Roughly 5 years ago, I created “Friday Five”, a simple weekly email that went out to members of the organization who subscribed. Yes, people had to subscribe. I didn’t want to simply “blast” it to everyone. I wanted to people to want it; and I only wanted to send it to people who would find value in it.
Friday Five was born out of a simple problem: there’s simply too much information out there. Think about your own inbox right now. There’s email newsletters from existing vendors and agencies. Then there’s the FREE webinar invites. Let’s not forget about the invites from conference organizers, to attend and learn from experts. And then finally, you have the email chains that originated with someone in your organization reading an article about X…then wanting everyone else to be aware of the article. That’s a lot of information. A lot.
The problem with all that information is that individual pieces often contradict another piece of information. One newsletter says a Facebook ad generates $2.00 in sales, while another says it $14.00. That’s problematic when you’re trying to drive organizational change. There’s of course the other challenge…each and every vendor/agency has an agenda. That information they share is often used to push their organization’s point of view. For example, how many of you have seen an email headline saying something like “90% of the Best Performing Companies, Use Big Data.” And wait for it…that email comes from a Big Data company.
In any organization, big or small, you need to make sure the right information is reaching the right people. Friday Five was a way to make sure that happened. One of the very first things I did at Campbell was to send this email:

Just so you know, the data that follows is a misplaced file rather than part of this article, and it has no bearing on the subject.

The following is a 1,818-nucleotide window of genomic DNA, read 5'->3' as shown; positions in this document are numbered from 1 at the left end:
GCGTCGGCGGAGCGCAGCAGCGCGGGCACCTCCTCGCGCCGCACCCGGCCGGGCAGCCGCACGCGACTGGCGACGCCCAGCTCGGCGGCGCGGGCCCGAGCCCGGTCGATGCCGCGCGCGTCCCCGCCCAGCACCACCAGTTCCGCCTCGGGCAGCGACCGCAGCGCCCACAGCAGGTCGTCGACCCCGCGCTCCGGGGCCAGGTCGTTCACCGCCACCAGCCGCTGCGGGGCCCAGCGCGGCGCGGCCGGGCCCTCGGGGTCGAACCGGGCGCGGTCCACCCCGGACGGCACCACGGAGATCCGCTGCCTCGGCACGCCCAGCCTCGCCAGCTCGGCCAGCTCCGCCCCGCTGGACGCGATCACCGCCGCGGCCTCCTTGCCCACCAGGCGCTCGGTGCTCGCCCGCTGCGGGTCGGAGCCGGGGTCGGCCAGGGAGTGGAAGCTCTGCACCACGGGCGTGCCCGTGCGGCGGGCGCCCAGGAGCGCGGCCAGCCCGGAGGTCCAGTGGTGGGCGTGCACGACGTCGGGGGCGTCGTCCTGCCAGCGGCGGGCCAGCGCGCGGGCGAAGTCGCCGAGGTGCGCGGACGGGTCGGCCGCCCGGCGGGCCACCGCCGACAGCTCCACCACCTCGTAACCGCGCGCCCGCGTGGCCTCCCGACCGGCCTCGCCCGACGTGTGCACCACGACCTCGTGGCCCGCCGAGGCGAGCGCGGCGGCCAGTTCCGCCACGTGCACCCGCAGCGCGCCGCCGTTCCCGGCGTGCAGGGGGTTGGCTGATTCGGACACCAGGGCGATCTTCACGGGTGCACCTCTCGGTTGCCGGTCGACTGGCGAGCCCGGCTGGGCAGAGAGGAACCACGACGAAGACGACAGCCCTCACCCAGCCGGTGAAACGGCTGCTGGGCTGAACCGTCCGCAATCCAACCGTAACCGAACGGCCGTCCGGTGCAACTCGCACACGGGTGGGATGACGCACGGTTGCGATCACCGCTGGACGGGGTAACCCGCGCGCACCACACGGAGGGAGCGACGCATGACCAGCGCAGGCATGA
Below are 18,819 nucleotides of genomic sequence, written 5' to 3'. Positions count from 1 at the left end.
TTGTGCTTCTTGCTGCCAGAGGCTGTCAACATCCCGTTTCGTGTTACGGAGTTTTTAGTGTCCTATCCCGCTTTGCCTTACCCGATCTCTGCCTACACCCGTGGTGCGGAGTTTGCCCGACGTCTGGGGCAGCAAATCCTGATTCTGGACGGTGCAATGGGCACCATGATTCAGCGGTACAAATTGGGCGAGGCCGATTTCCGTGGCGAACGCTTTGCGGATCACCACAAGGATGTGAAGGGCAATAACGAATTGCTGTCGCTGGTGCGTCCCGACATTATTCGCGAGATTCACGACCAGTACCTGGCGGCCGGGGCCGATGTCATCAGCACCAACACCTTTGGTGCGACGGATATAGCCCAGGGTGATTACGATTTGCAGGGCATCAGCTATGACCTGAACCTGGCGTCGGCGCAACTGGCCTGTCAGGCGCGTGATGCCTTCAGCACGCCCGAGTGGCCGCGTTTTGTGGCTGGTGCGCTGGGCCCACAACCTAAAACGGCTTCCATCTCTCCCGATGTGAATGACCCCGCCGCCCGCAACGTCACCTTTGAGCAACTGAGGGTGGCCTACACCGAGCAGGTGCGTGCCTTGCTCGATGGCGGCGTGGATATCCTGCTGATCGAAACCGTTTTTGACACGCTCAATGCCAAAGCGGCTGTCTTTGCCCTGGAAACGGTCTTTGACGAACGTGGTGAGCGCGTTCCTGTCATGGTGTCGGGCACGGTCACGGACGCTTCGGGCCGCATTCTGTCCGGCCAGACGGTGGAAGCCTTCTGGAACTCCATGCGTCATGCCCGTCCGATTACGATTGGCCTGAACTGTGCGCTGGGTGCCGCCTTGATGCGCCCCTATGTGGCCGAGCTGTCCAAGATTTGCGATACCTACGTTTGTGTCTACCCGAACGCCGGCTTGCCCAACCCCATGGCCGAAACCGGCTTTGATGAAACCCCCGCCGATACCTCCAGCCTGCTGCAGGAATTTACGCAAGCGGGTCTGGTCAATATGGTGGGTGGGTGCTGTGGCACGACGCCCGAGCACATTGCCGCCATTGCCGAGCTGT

With so much information out there, links to click, articles to read, tweets to scan content to consume, it can get a little maddening. Every Friday, I gather up the 5 links (usually from that week) that you should spend some time reading. Feel free to unsubscribe, forward on, or request someone be added to the list.
The response was outstanding. That first Friday Five email dropped on Friday June 1, 2012…my second week at Campbell. We haven’t missed a week yet. It’s a lot of fun, to be honest. I get to play the role of master curator. Here’s an example of what I send in a Friday Five.
Obama campaign’s chief data guy gets candid about the data strategy that won the election
Great story from the guy who architected the strategy, based on data, the won the election. I love this nugget “We were heavily focused on open source, did a lot of coding ourselves, used a lot of databases, used Hadoop, R, Strata and worked with 20 different vendors,” – There is no 1 perfect source of data, but you can create a nearly perfect model by combining the right sources.
Teens aren’t abandoning “social.” They’re just using the word correctly
Much has been written of late about the decline of social media for the teenage segment. This is really a great example of poor insights being derived from great data. Take this passage describing the real reason Facebook usage for teens has declined:
“What is Facebook to most people over the age of 25? It’s a never-ending class reunion mixed with an eternal late-night dorm room gossip session mixed with a nightly check-in on what coworkers are doing after leaving the office. In other words, it’s a place where you go to keep tabs on your friends and acquaintances.
You know what kids call that? School.”
All social networks are unique. Each exists for a different purpose. We flock to them based on those unique purposes. As we think about how social integrates with our own initiatives we need to be clear on the experience we want to create and how a social network enhances that experience. If it doesn’t enhance it, we shouldn’t be using it.
Mondelez Program Creates Fast Mobile Pilots
I’m jealous of this. I admit it. The team at Modelez sees mobile as a critical part of their marketing success. To ensure they didn’t continue doubling down on the present at the expense of the future, they carved away dollars from brand budgets to fund their mobile futures initiative. A first of its kind program, Mobile Futures paired nine start-up companies with power brand teams to accelerate and scale existing mobile innovations in this first phase of the initiative. It’s smart and it’s a sign of where things are going. Speed wins.